Tough conversations are a part of life and in business it’s not different. But tough customer conversations can be just that – tough.

In customer service, you’re bound to come across a difficult situation or two. People have bad days, get confused, and things go wrong. Angry, difficult and dissatisfied customers aren’t necessarily a reflection on how well your business is run (because people are, well, people).

Often these scenarios are the result of miscommunication and misaligned expectations. Regardless, knowing how to respond and passing that knowledge down to your team so that they can navigate the choppy waters is necessary if you want to keep your business afloat. Especially nowadays when it only takes a few clicks of a mouse to publicly shame a business.

Remember, customers are human too and when you act on an impulse or with a negative attitude it reflects on the direction of the conversation. Click To Tweet

The point is, whether a customer is coming upset because:

  • you’re out of stock of the item they want,
  • they want to request a feature that’s not available
  • they’re just generally unhappy with your product or service.

The way you and your customer support team handle a situation can mean the difference between whether that customer remains a customer.

With a little help from these tried and true conflict resolution techniques you’ll be on your way to creating a win-win for both parties. Or at least avoiding angry tweets and reviews.

Silence Your Judgements

I don’t know about you, but if someone is yelling, impatient, condescending or even unintentionally short with their words, my first instinct is to interject with a piece of my mind. But this is the workplace we’re talking about. Responding with our initial gut reaction without thinking or listening usually isn’t the best route to take.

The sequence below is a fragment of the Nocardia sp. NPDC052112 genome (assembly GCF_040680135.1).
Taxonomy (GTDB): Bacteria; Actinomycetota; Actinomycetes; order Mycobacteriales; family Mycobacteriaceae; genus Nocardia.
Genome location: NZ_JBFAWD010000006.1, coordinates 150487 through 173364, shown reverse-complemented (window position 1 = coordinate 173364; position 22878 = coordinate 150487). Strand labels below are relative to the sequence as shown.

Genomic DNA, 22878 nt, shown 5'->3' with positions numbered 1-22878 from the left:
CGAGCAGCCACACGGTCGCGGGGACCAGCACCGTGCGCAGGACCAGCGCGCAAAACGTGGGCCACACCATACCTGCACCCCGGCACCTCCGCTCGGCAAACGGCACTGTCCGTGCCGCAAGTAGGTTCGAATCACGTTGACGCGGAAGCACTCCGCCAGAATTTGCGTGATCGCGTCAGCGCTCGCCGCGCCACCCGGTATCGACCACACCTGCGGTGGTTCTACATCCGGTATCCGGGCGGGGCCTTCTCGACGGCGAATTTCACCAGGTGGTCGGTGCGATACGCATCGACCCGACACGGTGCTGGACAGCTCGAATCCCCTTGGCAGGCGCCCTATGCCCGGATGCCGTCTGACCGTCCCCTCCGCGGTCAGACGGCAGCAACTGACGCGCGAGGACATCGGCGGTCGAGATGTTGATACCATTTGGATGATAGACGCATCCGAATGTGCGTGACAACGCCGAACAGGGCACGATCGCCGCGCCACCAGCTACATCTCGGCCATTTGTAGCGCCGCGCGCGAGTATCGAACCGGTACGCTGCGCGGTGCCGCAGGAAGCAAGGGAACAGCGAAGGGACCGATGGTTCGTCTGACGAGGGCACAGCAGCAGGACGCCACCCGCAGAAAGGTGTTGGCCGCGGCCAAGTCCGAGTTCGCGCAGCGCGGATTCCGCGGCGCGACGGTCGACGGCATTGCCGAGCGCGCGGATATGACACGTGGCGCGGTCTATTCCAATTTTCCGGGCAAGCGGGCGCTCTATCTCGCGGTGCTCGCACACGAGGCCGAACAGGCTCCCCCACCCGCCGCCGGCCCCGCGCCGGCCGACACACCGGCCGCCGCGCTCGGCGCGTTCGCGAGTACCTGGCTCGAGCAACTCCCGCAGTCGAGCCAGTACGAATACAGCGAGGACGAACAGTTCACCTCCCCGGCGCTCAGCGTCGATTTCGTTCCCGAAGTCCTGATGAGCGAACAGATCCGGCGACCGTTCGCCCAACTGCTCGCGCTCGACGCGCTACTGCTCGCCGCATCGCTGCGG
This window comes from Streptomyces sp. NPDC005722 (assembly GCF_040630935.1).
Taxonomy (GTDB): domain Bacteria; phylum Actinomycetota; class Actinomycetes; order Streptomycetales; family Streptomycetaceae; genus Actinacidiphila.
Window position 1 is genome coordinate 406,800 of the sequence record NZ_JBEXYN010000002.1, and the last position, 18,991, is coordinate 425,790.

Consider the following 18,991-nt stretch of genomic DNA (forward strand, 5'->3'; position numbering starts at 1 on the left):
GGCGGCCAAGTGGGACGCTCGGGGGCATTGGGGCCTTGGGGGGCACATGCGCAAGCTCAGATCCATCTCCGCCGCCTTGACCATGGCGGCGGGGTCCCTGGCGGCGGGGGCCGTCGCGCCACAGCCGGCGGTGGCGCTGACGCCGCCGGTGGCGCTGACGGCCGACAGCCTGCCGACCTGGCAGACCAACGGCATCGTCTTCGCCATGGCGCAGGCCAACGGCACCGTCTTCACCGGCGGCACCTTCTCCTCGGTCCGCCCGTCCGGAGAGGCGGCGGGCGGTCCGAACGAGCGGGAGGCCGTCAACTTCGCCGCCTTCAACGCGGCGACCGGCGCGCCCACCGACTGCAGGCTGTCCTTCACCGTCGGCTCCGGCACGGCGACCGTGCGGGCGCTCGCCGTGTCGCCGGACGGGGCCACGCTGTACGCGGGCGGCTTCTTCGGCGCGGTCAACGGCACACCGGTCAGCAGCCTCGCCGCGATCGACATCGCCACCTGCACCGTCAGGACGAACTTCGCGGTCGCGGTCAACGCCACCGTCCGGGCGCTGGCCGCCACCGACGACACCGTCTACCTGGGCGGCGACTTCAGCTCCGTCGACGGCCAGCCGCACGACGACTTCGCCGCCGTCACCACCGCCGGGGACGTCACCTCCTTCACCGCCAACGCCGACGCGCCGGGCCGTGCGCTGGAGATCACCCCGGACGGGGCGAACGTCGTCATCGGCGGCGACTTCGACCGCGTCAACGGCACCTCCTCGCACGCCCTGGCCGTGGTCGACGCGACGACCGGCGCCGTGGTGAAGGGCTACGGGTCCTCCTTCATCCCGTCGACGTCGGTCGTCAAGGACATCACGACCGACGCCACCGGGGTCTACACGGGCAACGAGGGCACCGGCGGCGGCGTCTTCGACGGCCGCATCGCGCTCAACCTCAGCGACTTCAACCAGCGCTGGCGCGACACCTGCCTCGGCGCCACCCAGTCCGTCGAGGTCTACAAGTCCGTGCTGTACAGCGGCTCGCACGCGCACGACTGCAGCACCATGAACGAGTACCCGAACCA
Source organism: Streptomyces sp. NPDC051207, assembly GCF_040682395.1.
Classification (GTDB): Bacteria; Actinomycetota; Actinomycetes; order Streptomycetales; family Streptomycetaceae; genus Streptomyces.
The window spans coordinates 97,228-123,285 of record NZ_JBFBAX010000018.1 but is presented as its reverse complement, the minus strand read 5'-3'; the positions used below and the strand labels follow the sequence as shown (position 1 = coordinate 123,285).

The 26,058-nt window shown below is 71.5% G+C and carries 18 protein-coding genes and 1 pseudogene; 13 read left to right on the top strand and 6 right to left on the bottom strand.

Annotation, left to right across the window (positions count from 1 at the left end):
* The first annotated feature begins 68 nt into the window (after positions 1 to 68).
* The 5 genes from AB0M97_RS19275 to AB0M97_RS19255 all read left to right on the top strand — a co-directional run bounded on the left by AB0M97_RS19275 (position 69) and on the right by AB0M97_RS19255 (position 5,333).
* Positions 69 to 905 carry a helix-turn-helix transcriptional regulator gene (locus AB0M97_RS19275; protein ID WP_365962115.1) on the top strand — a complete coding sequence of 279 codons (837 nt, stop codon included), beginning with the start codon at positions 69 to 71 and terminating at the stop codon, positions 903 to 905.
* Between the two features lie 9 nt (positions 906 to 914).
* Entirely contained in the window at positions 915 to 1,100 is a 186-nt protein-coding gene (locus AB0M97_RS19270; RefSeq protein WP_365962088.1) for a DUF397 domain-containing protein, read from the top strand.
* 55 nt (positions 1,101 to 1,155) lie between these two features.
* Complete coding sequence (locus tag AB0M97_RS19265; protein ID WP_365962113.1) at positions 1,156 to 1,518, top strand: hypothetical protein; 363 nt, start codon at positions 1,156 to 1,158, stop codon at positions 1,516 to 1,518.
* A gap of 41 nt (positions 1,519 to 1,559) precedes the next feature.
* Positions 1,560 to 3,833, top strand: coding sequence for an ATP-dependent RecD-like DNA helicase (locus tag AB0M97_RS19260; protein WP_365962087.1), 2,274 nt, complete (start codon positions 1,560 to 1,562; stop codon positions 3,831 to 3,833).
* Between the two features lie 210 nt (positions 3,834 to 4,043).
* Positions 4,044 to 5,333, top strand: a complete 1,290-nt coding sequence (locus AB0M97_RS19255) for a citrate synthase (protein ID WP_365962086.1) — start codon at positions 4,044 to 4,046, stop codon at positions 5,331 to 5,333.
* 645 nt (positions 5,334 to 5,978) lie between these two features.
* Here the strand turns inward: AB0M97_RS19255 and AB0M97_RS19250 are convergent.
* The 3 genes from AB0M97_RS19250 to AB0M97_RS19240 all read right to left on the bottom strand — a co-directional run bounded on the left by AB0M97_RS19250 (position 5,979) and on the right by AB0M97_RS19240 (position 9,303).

Instead of acting on instinct take a moment to acknowledge the assumptions of the other person. As they say, impact doesn’t always mean intent. So even though you might feel belittled or misunderstood, know that 9 times out of 10 that wasn’t the customer’s intention.

Try to take a walk in their shoes and prepare yourself to listen to their side of the story. Think about how you or your team may have contributed to the issue (like a bug your team been working on but it still isn’t fixed)? How might the customer be perceiving the situation?

Moral being, check your attitude at the door and remember that in customer support your job is to help resolve problems. That’s not to say the customer is always right, but remember, they’re human too and when you act on an impulse or with a negative attitude it reflects on the direction of the conversation. So, for the sake of avoiding hostile situations, take a couple deep breaths and get ready to listen to their side of the story.

Practice Active Listening

Active listening is a soft skill must have as a support team member. It sounds like common sense, but you’d be surprised at how often the listening element is missing in customer conversations.

Listening is especially critical because more often than not, you only get a snippet of a customer’s issue when they contact you before you actually speak to them. So, you really don’t know the whole story.

Instead of acting on instinct take a moment to acknowledge the assumptions of the other person. Click To Tweet

That being said, before you start problem solving let whoever you’re speaking to air it all out. Your job in that moment is to say nothing but learn as much as possible about what’s going on from their point of view.

Active Listening Techniques

It’s been said we only remember between 25 and 50 percent of what we hear which is why active listening is a great practice to enforce. Some examples of active listening techniques are: